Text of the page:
New Psychoactive Substances (NPS)
New Psychoactive Substances Factsheet
Local Early Warning System for NPS – please click here
UPDATE – NPS became illegal under new Government legislation at the start of April 2016
New Psychoactive Substances (so called ‘Legal Highs’ or ‘Chemical Highs’) are a growing trend nationally and in Sheffield. This factsheet is for professionals working with young people. It aims to:
- Describe the substances currently available and being used in Sheffield.
- Describe the effects of these substances on young people.
- Describe the market for these substances showing how and where young people can access them.
- Give harm reduction advice.
- Give details of how to access further support from specialist services.
New Psychoactive Substances (NPS) are not recent, but have become prominent due to a range of complex factors, including: chemical technologies, market availability, internet supply, trends in substance misuse, price and social networking.
– Close to 5% of people aged 15-24 in the EU have used NPS
– 10% of 15-to 24-year-olds in Britain have used an NPS at some time
- 24 NPS appeared in 2009
- 64 NPS appeared in 2010
- 166 NPS appeared in 2011
- 251 NPS appeared in 2012
…and so on
NPS, what they are and the associated issues
NPS are intoxicating substances which are developed to mimic the effects of established drugs of abuse. They are new chemicals so they evade legal restriction until legislation can be brought into force. As chemicals come under legal restriction new chemicals are developed to replace them.
Some hallucinogens are traditional plants used for intoxication. They are not novel chemicals; they are sold alongside other NPS. A recent development is that NPS have started to appear for sale in a few convenience stores, newsagents and in a petrol station in Sheffield.
Sales of NPS are a legal grey area. NPS products are branded as ‘Not For Human Consumption’ and are sold as plant food, bath salts, herbal incense and room odourisers amongst other things.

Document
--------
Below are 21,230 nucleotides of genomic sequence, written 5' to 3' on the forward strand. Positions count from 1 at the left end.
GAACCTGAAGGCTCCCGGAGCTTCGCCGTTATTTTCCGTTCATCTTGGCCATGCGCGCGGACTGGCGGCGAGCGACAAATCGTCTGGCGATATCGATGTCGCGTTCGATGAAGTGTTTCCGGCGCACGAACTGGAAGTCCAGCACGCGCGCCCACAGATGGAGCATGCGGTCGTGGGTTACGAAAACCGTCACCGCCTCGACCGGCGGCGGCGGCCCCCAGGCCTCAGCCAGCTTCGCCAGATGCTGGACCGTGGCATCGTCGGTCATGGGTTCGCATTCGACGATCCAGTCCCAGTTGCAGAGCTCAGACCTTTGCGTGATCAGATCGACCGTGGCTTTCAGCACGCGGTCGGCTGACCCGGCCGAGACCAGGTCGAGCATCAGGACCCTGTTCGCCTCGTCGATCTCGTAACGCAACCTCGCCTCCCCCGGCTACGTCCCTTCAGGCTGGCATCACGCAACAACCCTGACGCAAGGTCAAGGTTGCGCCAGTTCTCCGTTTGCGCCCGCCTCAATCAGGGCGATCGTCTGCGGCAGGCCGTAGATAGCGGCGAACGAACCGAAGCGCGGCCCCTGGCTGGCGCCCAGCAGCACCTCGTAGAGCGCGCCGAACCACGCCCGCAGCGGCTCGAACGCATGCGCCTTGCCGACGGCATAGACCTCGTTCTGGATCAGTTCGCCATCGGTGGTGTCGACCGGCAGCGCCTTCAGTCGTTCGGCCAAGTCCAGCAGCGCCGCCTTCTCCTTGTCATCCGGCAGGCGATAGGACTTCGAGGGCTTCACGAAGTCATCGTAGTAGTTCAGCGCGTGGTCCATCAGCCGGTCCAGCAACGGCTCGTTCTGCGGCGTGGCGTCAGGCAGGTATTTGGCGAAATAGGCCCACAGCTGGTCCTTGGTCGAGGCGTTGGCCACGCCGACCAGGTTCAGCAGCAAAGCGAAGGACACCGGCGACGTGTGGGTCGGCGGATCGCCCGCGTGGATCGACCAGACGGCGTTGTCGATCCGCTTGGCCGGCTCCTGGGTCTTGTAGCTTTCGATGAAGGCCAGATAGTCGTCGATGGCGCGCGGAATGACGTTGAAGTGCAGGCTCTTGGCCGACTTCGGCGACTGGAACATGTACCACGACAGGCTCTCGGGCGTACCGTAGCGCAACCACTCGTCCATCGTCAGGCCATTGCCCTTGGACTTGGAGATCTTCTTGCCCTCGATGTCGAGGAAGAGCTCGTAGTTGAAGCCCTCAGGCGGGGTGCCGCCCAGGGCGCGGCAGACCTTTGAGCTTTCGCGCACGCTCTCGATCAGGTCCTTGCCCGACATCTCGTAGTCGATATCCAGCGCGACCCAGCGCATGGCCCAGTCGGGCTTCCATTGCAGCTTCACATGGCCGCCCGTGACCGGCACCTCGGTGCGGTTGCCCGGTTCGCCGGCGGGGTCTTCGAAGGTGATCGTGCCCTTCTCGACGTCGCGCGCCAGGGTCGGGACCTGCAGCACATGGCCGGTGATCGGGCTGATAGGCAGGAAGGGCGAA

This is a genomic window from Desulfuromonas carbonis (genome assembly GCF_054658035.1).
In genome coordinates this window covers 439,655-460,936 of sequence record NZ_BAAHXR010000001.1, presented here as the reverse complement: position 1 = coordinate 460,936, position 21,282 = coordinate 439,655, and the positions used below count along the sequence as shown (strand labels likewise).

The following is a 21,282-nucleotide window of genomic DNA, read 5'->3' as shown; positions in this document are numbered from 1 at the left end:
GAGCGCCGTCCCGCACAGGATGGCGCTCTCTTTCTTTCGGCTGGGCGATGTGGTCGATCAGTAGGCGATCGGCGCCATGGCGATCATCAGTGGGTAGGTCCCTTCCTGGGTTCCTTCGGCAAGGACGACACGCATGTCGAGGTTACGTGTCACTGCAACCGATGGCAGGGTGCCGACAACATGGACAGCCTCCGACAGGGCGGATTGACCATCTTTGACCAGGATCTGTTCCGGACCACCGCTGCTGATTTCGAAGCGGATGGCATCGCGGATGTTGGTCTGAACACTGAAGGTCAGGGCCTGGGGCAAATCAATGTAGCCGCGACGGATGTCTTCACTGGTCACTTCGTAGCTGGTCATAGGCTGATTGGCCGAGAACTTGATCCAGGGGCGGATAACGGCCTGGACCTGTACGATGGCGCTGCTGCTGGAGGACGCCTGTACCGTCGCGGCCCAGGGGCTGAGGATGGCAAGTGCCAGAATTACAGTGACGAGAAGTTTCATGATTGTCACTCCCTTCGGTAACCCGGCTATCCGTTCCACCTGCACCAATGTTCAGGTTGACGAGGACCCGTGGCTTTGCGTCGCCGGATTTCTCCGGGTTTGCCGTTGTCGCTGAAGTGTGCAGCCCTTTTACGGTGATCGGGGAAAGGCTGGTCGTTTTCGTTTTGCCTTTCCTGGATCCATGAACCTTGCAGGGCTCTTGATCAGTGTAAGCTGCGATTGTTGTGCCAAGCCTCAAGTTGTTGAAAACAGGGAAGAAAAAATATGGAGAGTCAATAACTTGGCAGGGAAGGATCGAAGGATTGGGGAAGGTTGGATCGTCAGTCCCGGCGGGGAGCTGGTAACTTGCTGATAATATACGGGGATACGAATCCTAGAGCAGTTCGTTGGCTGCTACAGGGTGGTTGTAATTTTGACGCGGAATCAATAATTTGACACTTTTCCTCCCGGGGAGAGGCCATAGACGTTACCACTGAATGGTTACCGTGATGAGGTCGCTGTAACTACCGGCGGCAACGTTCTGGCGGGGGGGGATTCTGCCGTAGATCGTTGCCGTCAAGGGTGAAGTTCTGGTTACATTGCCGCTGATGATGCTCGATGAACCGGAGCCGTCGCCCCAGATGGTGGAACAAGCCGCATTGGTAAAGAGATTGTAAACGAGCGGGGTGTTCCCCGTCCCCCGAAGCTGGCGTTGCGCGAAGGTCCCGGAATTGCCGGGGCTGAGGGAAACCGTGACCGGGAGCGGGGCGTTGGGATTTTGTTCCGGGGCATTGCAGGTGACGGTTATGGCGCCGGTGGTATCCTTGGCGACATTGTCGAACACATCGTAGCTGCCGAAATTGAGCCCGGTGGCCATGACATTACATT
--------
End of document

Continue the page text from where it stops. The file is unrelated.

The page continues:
In Sheffield Substance Misuse Services, Police, Trading Standards and Safeguarding are working together to try and control the sale of NPS to children and young people.
NPS fall into three main categories:
These drugs mimic cannabis. They are synthesised chemicals which act on the same brain receptors as cannabis.
Appearance: these drugs look superficially similar to traditional herbal cannabis. They are inert plant material which is sprayed with chemicals to produce intoxication when smoked.
Synthetic Cannabanoids are usually sold in sealed, branded packets. Packets usually contain 1 to 3 grams and cost £10 to £25. They can be sold as ‘Pot Pourri’, ‘plant fertiliser’, ‘alloy wheel cleaner’, ‘bath salts’ and sometimes as ‘Herbal Smoking Mixture’.
Brands include Clockwork Orange, Haze, Annihilation, Spice, Doob and Blue Cheese. Many other brand names are used and new brands appear regularly.
Synthetic Cannabanoids are bought and sold on the internet and from high street vendors. Most sales happen in so called ‘Head Shops’. These shops sell drug using paraphernalia, items of clothing, e-cigarettes and NPS. There are five such shops in Sheffield at the moment including two market stalls.
Positive effects of Synthetic Cannabanoids include euphoria and relaxation.
Negative effect and risks include: